A few days before the start of the Rio Olympics, I said to someone that, for the first time, I wasn’t excited about the start of the Olympics. In the past, especially for the Summer Games, I was pumped to watch the whole thing, and reveled as technology allowed me to have access to increasing numbers of events. But despite the fact that there were even more ways to watch the games, and the Western Hemisphere time zone would allow more live events to be seen during waking hours, and because working from home would allow me pretty much unfettered access to my various screens, I was feeling pretty blasé about the whole deal.
There are, clearly, lots of reasons not to like the Olympics, starting with the fact that they are run by an organization that is rivaled only by FIFA for being corrupt and socially tone deaf (although the Refugee team was a great idea). There’s the whole Olympic city spending way more money that it should on unneeded stadiums and arenas, a particular concern in a country like Brazil that is economically challenged and has wide-spread profound poverty. Add to that the stories about the risk of athletes and others getting Zika, and the ones about the events planned for sewage-filled waterways. There’s the whole doping issue, making it unclear whether athletes are competing on the proverbial level playing field. And, of course, there’s NBC’s American flag waving, world-ignoring, sexist, schmaltzy athletes overcoming obstacles focused, Today Show host stupid commenting, time-shifting coverage.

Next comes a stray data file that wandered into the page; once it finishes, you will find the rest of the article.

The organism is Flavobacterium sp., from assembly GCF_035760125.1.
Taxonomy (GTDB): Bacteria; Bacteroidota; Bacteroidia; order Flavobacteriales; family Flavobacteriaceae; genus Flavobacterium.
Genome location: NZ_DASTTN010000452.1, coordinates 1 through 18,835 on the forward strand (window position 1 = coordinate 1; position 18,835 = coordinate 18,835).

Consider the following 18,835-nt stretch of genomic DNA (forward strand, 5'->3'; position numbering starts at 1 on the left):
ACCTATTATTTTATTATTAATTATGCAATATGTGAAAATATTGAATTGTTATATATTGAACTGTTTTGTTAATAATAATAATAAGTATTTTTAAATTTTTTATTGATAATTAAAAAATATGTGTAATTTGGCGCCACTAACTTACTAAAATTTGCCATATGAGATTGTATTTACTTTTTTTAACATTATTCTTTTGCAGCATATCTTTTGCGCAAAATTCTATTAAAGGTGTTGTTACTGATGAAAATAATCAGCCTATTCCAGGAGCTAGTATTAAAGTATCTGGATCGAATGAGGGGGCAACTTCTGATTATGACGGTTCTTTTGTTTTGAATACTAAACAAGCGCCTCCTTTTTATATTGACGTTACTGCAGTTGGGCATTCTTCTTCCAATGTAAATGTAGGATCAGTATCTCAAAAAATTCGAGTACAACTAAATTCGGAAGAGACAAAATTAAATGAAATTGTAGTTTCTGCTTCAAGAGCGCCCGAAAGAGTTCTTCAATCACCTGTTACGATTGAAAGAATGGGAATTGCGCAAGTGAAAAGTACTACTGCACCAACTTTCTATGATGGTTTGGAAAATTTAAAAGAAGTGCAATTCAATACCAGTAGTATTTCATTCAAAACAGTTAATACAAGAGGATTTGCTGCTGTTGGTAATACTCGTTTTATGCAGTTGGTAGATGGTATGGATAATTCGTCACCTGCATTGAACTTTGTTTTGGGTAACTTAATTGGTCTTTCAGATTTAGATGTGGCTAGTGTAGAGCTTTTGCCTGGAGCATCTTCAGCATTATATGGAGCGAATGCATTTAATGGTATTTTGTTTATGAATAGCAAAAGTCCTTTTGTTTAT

I get all of that. But when the competition started–with the pre-Opening Ceremonies soccer games–I got hooked. Because once the games begin, they become a big sports competition, and getting a chance to see some of the greatest athletes in the world compete against each other is incredible. Here’s what I did, and how I had a blast during the Games–I decided to treat the Olympics like a sporting event, not a spectacle featuring externally created dramatic story lines. For the most part, I ignored the packaged events, and the interminable opening and closing ceremonies, and tried to watch things live (although I did catch a bit of the women’s gymnastics, because Simone Biles and Aly Raisman were amazing). And during the day, and on the cable channels, the announcers, for the most part, kept on the sports side, and away from the schmaltz side. I also watched less of the sports that I regularly follow, like basketball and soccer (especially after the American women were eliminated), and I skipped golf and tennis, because I almost never watch golf and tennis.
My favorite events were rugby sevens, volleyball (the indoor version–I like the more intricate strategy as compared to the beach version), track & field and handball (thus, the typically inscrutable Mountain Goats song featured above). But I watched field hockey, rowing and fencing (in part to follow the Princeton alums competing). I watched Princeton senior Ashleigh Johnson play goal for the U.S. Women’s Water Polo team, winning gold, although I found the sport dull–as if they decided to take a fast game like hockey, or handball, and slow it down. I watched wrestling, both Greco-Roman and freestyle, judo, beach volleyball, boxing, archery and taekwando, as well as badminton and table tennis. I even caught a couple of minutes of trampoline.